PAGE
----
Hydrophobicity analysis of Sip1Aa protein showed that lysine 109 was located on the surface of the protein molecule, which might be related to the binding of the intestinal receptor to the target insect. When K109 was replaced by alanine, a hydrogen bond between K109 and F92 was also cleaved, which may enhance the ability of the mutant protein to bind to the target cells, but further experiments such as ligand binding are needed to prove this subsequently. When K128 was replaced by alanine, the insecticidal activity against C. bowringi Baly was significantly increased, and its LC50 value was reduced by about 10 times compared with Sip1Aa. Among these mutant proteins, the change in toxin activity was most pronounced when Lys128 was substituted with alanine. The conformation changed when K128 was replaced by alanine; it might enhance the ability to bind and lyse target cells in vitro. However, more experiments are needed to test this hypothesis. When E130 was replaced by alanine, the LC50 value of mutant E130A was 0.286 μg/mL, which was about six times less than that of Sip1Aa. K128 and E130 were both in the β9–β10 loop, and after the two amino acid residues were replaced by alanine, the insecticidal activity of the C. bowringi Baly was significantly increased. It is presumed that this loop plays an important role in the tertiary structure of the Sip1Aa protein.
Three mutations involving the substitution of acidic amino acid (D290A) and basic amino acids (H242A and H303A) resulted in a significant decrease in the insecticidal activity against C. bowringi Baly, indicating that these residues are located in the position of critical toxicity in the tertiary structure. The mutations in conserved amino acid residues can affect the insecticidal activity of protein. For example, the insecticidal activity of H242A against C. bowringi Baly was about eight times lower than that of Sip1Aa, which indicates that this amino acid site may be a key site in the core active region of Sip1Aa protein. In addition, the interaction of H242 with N159 stabilizes the spatial configuration of the region. To clarify the function of H242 and the reasons for the decrease in insecticidal activity, further experiments are needed. The data obtained from the analysis of mutant protein indicated that the charged residues affecting the insecticidal activity were distributed throughout the conserved domain. However, the change in D290 did result in considerable loss of insecticidal activity, indicating that it had a critical position in the overall tertiary conformation of the molecule. The significant decrease in the insecticidal activity of D290A might be due to the abnormal conformation caused by the loss of charge at this position, which affected the normal function of the core region of the toxin. In order to verify the demand for acidic amino acid at this position, D290 can be changed to E290 so as to investigate whether the insecticidal activity of the mutant protein can be restored to the level of that of the wild-type protein.
Without the exact structure information of Sip1Aa protein, it is always a difficult problem to explore the relationship between its structure and function. In this study, site-directed mutagenesis was combined with bioinformatics to explore the effects of specific amino acid residues on protein function, which laid a foundation for studying the insecticidal mechanism of Sip1Aa protein. At the same time, highly active mutants were obtained, which provided a new method for expanding the Bt insecticidal spectrum and subsequent research on the sip gene. However, the biological activity of the sip gene to Coleoptera insects needs further screening and analysis, which lays a solid foundation for subsequent research. This also provides materials for the study of genetically modified and engineered bacteria.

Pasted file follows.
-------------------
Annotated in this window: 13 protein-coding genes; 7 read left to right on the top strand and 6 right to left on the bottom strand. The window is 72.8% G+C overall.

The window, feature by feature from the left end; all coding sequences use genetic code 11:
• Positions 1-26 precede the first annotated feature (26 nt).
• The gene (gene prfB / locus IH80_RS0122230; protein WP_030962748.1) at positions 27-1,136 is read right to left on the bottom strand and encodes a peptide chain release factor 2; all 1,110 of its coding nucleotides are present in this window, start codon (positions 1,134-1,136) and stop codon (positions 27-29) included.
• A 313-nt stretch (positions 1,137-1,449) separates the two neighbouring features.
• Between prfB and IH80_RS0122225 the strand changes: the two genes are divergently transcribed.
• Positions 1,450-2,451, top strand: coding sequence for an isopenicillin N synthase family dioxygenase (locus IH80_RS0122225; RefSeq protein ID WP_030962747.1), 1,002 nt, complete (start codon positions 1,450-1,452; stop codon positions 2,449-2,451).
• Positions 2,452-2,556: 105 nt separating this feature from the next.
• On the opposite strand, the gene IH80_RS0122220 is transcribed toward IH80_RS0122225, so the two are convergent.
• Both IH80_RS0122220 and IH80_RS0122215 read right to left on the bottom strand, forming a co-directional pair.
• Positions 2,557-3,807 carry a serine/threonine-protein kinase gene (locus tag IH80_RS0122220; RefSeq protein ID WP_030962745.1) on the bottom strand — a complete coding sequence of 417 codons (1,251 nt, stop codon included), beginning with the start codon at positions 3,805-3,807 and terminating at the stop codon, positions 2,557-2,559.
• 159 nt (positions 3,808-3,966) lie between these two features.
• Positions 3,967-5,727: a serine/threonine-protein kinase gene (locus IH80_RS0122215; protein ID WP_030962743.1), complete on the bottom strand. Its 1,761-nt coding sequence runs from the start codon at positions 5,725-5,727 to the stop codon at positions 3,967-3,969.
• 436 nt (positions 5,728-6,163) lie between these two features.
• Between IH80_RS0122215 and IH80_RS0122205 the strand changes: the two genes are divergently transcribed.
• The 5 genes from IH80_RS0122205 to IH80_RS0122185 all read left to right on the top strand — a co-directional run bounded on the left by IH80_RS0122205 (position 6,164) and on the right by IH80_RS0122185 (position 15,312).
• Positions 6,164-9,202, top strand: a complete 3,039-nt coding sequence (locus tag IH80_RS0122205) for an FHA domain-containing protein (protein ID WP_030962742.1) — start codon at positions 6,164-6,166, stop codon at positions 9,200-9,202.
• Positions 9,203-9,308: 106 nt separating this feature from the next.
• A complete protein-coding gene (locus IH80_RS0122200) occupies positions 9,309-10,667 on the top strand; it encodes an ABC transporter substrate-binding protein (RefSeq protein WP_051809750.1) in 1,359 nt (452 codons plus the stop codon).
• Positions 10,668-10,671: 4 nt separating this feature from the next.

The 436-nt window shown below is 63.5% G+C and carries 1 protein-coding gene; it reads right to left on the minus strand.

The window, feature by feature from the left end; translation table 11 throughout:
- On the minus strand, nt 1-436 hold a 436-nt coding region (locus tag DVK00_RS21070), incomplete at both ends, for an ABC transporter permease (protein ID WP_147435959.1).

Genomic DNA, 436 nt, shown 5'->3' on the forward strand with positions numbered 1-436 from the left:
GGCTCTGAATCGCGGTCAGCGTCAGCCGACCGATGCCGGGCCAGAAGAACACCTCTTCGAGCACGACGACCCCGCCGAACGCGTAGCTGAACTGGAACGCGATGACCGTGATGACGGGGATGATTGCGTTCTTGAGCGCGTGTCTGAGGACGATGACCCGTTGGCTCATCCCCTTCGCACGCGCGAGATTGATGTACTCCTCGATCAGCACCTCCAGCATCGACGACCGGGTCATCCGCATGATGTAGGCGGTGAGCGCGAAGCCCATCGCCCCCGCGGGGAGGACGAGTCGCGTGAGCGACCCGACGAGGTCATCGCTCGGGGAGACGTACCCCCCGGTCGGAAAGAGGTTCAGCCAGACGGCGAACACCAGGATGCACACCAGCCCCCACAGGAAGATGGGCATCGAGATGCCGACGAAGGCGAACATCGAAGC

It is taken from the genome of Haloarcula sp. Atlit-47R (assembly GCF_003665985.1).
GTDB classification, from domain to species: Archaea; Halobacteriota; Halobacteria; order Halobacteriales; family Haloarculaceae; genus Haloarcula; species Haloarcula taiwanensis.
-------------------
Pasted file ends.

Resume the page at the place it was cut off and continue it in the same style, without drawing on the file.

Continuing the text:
Data Availability Statement
All datasets generated for this study are included in the article/supplementary material.
JinW, H-TL, and J-GG contributed to the conception and the design of experiments. JinW, JiaW, and M-YD performed the experiments. R-ML looked up part of the literature. JinW and H-TL conceived the study and analyzed the results. All authors read and approved the final manuscript.
This study was supported by the China’s National Key R&D Program (2017YFD0201201).
Conflict of Interest
The authors declare that the research was conducted in the absence of any commercial or financial relationships that could be construed as a potential conflict of interest.
Thanks are due to the Institute of Plant Protection, Chinese Academy of Agricultural Sciences for the Colaphellus bowringi Baly.
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- ^ http://mordred.bioc.cam.ac.uk/~rapper/rampage.php
- ^ https://www.expasy.org/
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Keywords: Bacillus thuringiensis, Sip1Aa, site-directed mutation, structure analysis, Colaphellus bowringi Baly
Citation: Wang J, Ding M-Y, Wang J, Liu R-M, Li H-T and Gao J-G (2020) In silico Structure–Based Investigation of Key Residues of Insecticidal Activity of Sip1Aa Protein. Front. Microbiol. 11:984. doi: 10.3389/fmicb.2020.00984
Received: 17 October 2019; Accepted: 23 April 2020;
Published: 29 May 2020.
Edited by:Eric Altermann, AgResearch, New Zealand
Reviewed by:Haitham Sghaier, National Center for Nuclear Science and Technology, Tunisia
Willem J. H. Van Berkel, Wageningen University and Research, Netherlands